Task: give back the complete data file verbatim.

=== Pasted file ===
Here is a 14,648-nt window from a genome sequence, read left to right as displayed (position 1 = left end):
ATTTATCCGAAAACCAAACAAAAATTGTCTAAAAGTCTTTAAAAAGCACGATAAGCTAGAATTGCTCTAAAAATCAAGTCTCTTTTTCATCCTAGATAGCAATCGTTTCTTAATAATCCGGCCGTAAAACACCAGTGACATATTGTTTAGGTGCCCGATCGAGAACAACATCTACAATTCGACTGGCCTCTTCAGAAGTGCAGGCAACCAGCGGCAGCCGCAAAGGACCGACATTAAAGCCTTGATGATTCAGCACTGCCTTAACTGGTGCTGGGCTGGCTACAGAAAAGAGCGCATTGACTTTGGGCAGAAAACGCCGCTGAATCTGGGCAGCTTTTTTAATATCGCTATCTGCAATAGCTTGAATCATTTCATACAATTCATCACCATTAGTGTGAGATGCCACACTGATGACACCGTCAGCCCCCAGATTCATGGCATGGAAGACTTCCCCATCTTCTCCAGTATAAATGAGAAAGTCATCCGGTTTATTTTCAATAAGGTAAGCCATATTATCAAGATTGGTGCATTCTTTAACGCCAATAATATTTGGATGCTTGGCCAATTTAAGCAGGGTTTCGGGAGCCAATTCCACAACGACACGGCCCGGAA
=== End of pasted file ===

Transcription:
Here is a 14,648-nt window from a genome sequence, read left to right as displayed (position 1 = left end):
ATTTATCCGAAAACCAAACAAAAATTGTCTAAAAGTCTTTAAAAAGCACGATAAGCTAGAATTGCTCTAAAAATCAAGTCTCTTTTTCATCCTAGATAGCAATCGTTTCTTAATAATCCGGCCGTAAAACACCAGTGACATATTGTTTAGGTGCCCGATCGAGAACAACATCTACAATTCGACTGGCCTCTTCAGAAGTGCAGGCAACCAGCGGCAGCCGCAAAGGACCGACATTAAAGCCTTGATGATTCAGCACTGCCTTAACTGGTGCTGGGCTGGCTACAGAAAAGAGCGCATTGACTTTGGGCAGAAAACGCCGCTGAATCTGGGCAGCTTTTTTAATATCGCTATCTGCAATAGCTTGAATCATTTCATACAATTCATCACCATTAGTGTGAGATGCCACACTGATGACACCGTCAGCCCCCAGATTCATGGCATGGAAGACTTCCCCATCTTCTCCAGTATAAATGAGAAAGTCATCCGGTTTATTTTCAATAAGGTAAGCCATATTATCAAGATTGGTGCATTCTTTAACGCCAATAATATTTGGATGCTTGGCCAATTTAAGCAGGGTTTCGGGAGCCAATTCCACAACGACACGGCCCGGAA